February 7, 1938.
Robert Ash, of Washington, D.C., for plaintiffs.
J.W. Blalock, of Washington, D.C., and James W. Morris, Asst. Atty. Gen. (Robert N. Anderson and Fred K. Dyar, both of Washington, D.C., on the brief), for the United States.
Before BOOTH, Chief Justice, and GREEN, LITTLETON, WILLIAMS, and WHALEY, Judges.
This is an action to recover alleged overpayments of income tax for the years 1926 and 1929. It appears that Mary Ann Sweeney, now deceased, hereinafter referred to as the taxpayer, whose testamentary trustees are among the plaintiffs in this action, in 1926 held notes of two parties named Loftus and Blakely upon which the interest was past due. Repeated demands on the respective parties having been made for the payment of the interest without any results being obtained, the taxpayer accepted from each of them separate new notes which included the interest which was past due on his respective obligations. The taxpayer having acquired sole title to these notes on the death of her husband reported the interest thereon which had accrued since his death in 1925 as part of her income for the year 1926, although no cash payment was received, and paid the tax thereon accordingly.
In 1928 the taxpayer held certain notes executed by one Bergman and his wife, and in 1929, having been unable to collect the interest which was due, Bergman executed a new note which included the amount due on the two notes formerly executed with interest and the old notes were canceled. The interest that was included in the new note was also included by the taxpayer in her return for 1929 and the tax paid thereon accordingly.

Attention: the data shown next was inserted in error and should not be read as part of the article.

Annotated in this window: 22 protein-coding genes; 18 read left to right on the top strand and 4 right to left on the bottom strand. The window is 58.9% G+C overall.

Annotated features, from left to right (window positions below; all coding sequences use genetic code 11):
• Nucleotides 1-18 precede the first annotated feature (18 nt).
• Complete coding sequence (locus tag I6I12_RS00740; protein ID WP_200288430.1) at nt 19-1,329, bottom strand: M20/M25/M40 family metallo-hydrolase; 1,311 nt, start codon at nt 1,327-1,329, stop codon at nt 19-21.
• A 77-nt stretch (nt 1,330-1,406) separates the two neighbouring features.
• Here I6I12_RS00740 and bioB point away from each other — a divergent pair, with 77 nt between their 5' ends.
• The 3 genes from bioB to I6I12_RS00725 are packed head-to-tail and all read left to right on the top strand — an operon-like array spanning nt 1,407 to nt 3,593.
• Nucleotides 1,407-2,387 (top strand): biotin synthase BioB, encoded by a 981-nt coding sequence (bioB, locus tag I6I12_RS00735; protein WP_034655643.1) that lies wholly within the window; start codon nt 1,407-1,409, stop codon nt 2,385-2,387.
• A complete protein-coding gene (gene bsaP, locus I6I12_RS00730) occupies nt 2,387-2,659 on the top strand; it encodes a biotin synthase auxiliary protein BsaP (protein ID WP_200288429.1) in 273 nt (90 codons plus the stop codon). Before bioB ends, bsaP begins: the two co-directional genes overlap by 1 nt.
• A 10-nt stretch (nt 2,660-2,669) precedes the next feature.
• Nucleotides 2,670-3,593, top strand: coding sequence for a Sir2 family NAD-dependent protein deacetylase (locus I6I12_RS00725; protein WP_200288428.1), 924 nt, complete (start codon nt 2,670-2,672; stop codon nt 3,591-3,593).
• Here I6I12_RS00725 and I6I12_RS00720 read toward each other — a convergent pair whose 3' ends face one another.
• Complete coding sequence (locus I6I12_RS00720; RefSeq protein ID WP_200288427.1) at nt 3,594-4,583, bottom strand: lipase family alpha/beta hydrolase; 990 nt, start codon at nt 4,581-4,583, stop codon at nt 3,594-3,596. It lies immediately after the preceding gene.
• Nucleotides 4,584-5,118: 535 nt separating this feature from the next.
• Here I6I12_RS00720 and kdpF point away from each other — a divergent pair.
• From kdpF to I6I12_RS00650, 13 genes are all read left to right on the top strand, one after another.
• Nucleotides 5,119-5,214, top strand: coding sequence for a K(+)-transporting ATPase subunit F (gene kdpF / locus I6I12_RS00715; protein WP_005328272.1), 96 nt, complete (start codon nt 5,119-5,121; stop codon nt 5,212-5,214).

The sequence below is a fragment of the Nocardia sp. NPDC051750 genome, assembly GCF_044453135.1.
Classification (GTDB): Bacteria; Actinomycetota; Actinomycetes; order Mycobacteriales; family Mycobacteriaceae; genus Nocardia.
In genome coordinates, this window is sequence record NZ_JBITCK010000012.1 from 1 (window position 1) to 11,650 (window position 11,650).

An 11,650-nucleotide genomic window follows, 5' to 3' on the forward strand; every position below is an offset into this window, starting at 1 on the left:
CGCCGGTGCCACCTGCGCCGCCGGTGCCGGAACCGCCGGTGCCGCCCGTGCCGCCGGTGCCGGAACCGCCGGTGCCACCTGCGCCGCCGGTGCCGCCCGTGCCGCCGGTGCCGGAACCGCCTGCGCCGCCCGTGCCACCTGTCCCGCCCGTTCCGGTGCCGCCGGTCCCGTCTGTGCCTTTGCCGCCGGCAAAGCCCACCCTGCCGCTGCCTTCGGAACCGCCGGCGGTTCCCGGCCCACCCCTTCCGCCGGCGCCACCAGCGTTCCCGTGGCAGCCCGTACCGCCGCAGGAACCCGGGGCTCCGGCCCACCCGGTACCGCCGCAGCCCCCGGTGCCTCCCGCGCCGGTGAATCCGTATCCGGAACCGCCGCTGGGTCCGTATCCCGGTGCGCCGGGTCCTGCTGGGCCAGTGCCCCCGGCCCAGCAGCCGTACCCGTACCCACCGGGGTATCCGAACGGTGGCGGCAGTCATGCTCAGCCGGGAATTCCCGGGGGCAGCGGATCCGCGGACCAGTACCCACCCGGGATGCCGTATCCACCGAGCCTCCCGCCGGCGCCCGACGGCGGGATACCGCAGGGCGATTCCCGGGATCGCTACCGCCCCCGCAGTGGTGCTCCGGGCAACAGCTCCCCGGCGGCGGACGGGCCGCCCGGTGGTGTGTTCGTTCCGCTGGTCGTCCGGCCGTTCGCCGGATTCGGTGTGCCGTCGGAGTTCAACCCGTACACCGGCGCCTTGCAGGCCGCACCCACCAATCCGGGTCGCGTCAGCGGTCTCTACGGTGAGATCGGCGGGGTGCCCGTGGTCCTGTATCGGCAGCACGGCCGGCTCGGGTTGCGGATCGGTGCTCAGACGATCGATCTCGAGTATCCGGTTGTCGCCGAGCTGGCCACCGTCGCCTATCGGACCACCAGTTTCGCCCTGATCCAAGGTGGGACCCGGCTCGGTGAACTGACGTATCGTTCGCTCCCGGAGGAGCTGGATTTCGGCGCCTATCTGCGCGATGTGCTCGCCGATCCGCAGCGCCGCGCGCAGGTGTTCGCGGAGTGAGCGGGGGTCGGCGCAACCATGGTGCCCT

Later refund claims were duly filed claiming that the interest items above referred to were improperly included as income in the taxpayer's returns for the respective years. There is no dispute as to the amount of interest so included and the sole issue in the case is whether it was properly taxable as income.
The taxpayer's books were kept on a cash receipts and disbursements basis and her income tax returns, if properly prepared, would be made upon the same basis. No cash was received at the time any of the new notes were taken, nor was anything received or obtained which would take the place of cash. The question therefore is whether anything was received which amounted to income; in other words, whether there was in fact any payment made when the new notes were taken.
If nothing had been done except to take new notes, it would hardly be contended that there was a payment and that the new notes were evidence of income received. The rule in most jurisdictions, including the federal courts, is that in the absence of agreement or consent to receive it as such, a promissory note of the debtor, although accepted by the creditor, does not in itself constitute payment or amount to a discharge of the debt. 48 C.J. p. 610, § 40. And the Board of Tax Appeals in San Jacinto Life Ins. Co. v. Commissioner, 34 B.T.A. 186, held that a promissory note given in evidence of the liability of the maker for overdue interest upon which nothing was paid did not show that the taxpayer received any interest income. The evidence fails to show that there was any agreement or understanding between the debtor and creditor that the new notes should operate as a payment and extinguish the original indebtedness. It is true that the new note executed by Loftus was given in place of one of three notes held by the taxpayer together with interest in arrears on all three notes, but apparently this was done as a matter of convenience in fixing the amount of the lien upon the new security.